Our Most Improved paddler began the year with a post-Christmas dawdle over 78 minutes, dropping back to his pre-Christmas form of times in the high sixties only a couple of weeks later. He steadily improved throughout the year, achieving a PB of 60:07 in the Wednesday time trial. In the Marathon series, he moved to a new division each race, starting in Division 7, and by the fourth race, paddling in Division 4, where he stayed for the remainder of the year. He scored three firsts, two seconds, and one third, making him a high point scorer for the club. He placed first in Division 4 in his final completed race of the year. While he has had a slight hiccup later this year that has made him slow down a little, Don Johnstone is justifiably the Most Improved.

There was a humdinger of a competition this year for every one of the competitive cups.

Above: Crudslime Cup - Richard Yates

In the 12km Crudslime Cup, Michael Jones was a clear early leader until he bowed out due to work commitments, and Don Johnstone looked a sure thing until he lost heart and his first placing in the final Cup race of the year. Richard Yates snuck into first place, surprising many bookies who had placed favourable odds on Naomi Johnson to be the one who would challenge the cup. In the end, Richard won the Cup with a comfortable lead of 8 points over Don, and 21 points ahead of Naomi.

Above: Sugarloaf Cuf - Peter Harris

Being a transition distance between the 6km favoured by newcomers and those returning from or living with injury and the end target of the 12km time trial, the 9km time trial doesn’t have many paddlers who commit to the distance over the entire year. This meant that competition for the inaugural Sugarloaf Cup was between only two paddlers, but didn’t mean that competition wasn’t fierce. After being neck and neck all year and both taking turns in the lead, Alanna Ewin finally conceded in the final race to Peter Harris. Peter pipped Alanna at the post in December literally passing her on the line and taking the Cup home. We can’t say he didn’t work for it!

Above: Coffee Cup - Louise White

Despite both spending the latter part of the year competing in more social Wednesday time trials in the 9km distance, Louise White and Ian Wrenford continued to paddle in the Coffee Cup throughout the year to take their closely fought race to the bitter end. Louise was the final victor, but both should be very proud of the improvements in their paddling this year and both should be seen on the 12km course at some stage in 2017.

In another close race, Matt Swann nearly lost his lead by sitting on his laurels and missing the final Doubles Cup race of the year. Alanna and Tony missed out on sharing the cup with Matt by one point, after several new pairings in the December race pushed them down the points table. It’s a well-deserved win for Matt, who has dedicated himself to doubles pairings this year. His most common partner in crime in time trials and the Hawkesbury was Duncan Johnstone who came fourth on the points table, only three points behind Matt.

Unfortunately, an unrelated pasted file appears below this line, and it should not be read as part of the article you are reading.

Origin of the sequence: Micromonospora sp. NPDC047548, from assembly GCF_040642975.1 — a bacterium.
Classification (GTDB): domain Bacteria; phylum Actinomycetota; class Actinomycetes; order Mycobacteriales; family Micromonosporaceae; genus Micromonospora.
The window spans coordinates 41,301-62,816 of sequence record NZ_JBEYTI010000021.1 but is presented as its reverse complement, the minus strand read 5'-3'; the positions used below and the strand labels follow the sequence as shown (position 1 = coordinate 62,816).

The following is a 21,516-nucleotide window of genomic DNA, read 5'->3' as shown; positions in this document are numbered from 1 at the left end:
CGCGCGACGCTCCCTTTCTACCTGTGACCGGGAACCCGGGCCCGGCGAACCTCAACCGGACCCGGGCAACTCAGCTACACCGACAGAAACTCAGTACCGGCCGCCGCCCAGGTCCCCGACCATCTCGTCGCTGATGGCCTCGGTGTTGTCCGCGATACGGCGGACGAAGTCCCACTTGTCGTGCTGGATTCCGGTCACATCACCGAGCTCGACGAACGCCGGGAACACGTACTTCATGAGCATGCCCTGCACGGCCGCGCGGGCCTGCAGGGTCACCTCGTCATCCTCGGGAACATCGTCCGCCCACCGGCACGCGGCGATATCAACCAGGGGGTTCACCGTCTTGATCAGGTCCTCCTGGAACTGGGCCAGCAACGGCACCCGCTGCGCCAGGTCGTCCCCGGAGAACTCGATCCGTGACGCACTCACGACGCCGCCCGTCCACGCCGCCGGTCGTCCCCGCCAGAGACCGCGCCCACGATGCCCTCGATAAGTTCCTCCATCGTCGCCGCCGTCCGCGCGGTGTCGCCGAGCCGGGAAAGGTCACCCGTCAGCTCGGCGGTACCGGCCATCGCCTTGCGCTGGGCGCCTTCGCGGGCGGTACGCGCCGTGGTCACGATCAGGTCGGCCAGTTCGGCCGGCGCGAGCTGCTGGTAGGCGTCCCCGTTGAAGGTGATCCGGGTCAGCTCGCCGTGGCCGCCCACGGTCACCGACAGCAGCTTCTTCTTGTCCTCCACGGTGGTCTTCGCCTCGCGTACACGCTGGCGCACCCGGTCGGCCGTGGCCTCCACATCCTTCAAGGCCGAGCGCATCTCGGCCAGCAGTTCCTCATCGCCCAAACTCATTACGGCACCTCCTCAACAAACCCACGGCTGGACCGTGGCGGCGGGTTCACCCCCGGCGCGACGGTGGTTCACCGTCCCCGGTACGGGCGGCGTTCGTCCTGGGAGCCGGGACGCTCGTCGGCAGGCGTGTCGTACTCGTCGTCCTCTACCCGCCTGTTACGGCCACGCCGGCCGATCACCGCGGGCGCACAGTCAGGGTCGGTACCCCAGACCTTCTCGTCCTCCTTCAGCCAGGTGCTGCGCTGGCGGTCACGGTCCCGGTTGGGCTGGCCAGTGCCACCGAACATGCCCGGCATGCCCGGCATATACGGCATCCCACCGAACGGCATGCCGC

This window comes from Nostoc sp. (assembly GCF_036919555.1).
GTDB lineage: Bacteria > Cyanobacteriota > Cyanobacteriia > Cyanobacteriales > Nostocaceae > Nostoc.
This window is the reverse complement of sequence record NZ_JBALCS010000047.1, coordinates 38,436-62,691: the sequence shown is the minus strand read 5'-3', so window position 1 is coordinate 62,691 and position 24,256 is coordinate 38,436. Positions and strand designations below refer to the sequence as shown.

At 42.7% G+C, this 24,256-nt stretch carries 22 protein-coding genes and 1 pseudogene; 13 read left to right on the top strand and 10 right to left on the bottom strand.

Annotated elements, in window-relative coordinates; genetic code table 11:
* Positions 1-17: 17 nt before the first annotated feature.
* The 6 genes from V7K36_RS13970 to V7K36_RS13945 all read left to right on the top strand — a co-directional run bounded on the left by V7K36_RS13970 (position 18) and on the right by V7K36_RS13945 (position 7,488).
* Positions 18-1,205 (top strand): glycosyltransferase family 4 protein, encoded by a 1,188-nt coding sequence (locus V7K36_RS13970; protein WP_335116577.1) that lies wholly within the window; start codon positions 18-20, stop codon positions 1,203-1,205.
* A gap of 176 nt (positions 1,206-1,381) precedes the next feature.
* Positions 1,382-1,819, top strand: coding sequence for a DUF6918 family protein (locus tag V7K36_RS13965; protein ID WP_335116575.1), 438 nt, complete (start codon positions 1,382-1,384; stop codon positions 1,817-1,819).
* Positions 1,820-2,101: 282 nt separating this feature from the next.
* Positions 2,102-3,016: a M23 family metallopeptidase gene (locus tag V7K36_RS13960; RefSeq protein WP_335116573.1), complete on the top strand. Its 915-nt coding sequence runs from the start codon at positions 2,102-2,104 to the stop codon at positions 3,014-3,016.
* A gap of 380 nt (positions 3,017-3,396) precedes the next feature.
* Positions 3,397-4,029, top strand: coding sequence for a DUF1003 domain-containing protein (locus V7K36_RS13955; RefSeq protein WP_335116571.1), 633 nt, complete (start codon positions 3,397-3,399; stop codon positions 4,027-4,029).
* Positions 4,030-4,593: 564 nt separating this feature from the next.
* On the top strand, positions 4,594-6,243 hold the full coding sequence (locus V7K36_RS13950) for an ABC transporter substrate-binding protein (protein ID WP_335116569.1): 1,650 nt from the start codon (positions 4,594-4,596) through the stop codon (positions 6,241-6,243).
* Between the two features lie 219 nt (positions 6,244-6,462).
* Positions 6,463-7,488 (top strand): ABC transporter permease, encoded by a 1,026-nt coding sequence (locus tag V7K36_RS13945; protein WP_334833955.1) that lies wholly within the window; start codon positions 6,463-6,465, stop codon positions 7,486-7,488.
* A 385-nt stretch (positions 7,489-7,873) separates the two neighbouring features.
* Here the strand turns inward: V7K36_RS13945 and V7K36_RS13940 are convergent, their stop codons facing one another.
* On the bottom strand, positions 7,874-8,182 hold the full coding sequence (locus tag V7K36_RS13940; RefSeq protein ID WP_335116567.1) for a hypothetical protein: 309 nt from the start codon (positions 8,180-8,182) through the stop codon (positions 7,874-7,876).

We introduced another two cups this year to recognise the male and female paddler with the best average of their best fifteen results for the current year. The men's cup is called the Turrumburra cup, Turrumburra being the indigenous name for the Lane Cove River. The women's cup was called the Womerah Cup - named for the paddle steamer that used to work the Lane Cove River.

While most may say that Matt Blundell was always going to be the winner of the Turrumburra Cup, he didn't do it easily. With Dave Coward, Toby Hogbin and Andrew Love biting at his heels, he definitely had the advantage of paddling more races, thus allowing him to drop some of his slower times, and ending with an average of 51:38 and a range in his 15 best times of 49:39 to 52:19. Matt paddled 32 time trials in 2016, with only Tom Simmat, John Duffy and Adrian Clayton completing more than that. There are only 48 races in the year, so that's a pretty good total. An impressive 37 paddlers qualified for the Cup, which shows the club has a strong core of regular paddlers.

Above: The Womerah Cup - Ruby Ardren

The Womerah Cup was a more straightforward affair with only two paddlers qualifying. Ella Beere was distracted by other commitments, and Anjie focused on the K4 this year - convincing many other paddlers to try it out with her, even Jo Brigden-Jones. So the battle was between Ruby Ardren and Naomi Johnson, with Ruby managing to stay in her K1 for just enough races to qualify for and win the Cup, with an average time of 68:10 and a range in her best 15 times of 66:00 to 69:40. Naomi picked up her speed towards the end of the year and was close behind with an average of 69:58, so next year's competition should be close.

Above: Most Unimproved - Derek Simmonds

And because we sometimes need to have a laugh at ourselves, we asked members to self-nominate for the Most Unimproved Paddler award, which will give them the opportunity to exchange a wooden spoon for their paddle, as it may not make any difference to their times. The winner by a thin margin was Derek Simmonds who had clearly spent more time analysing his lack of performance than it seemed paddling.

The full text of Derek's self-nomination whilst made available for the judges, has drawn out a newfound competitive streak in Derek and he has asked that his tactics not be published to improve his chances of winning(?) a matching spoon this time next year. Those wishing to compete should carefully observe his technique - when he's around of course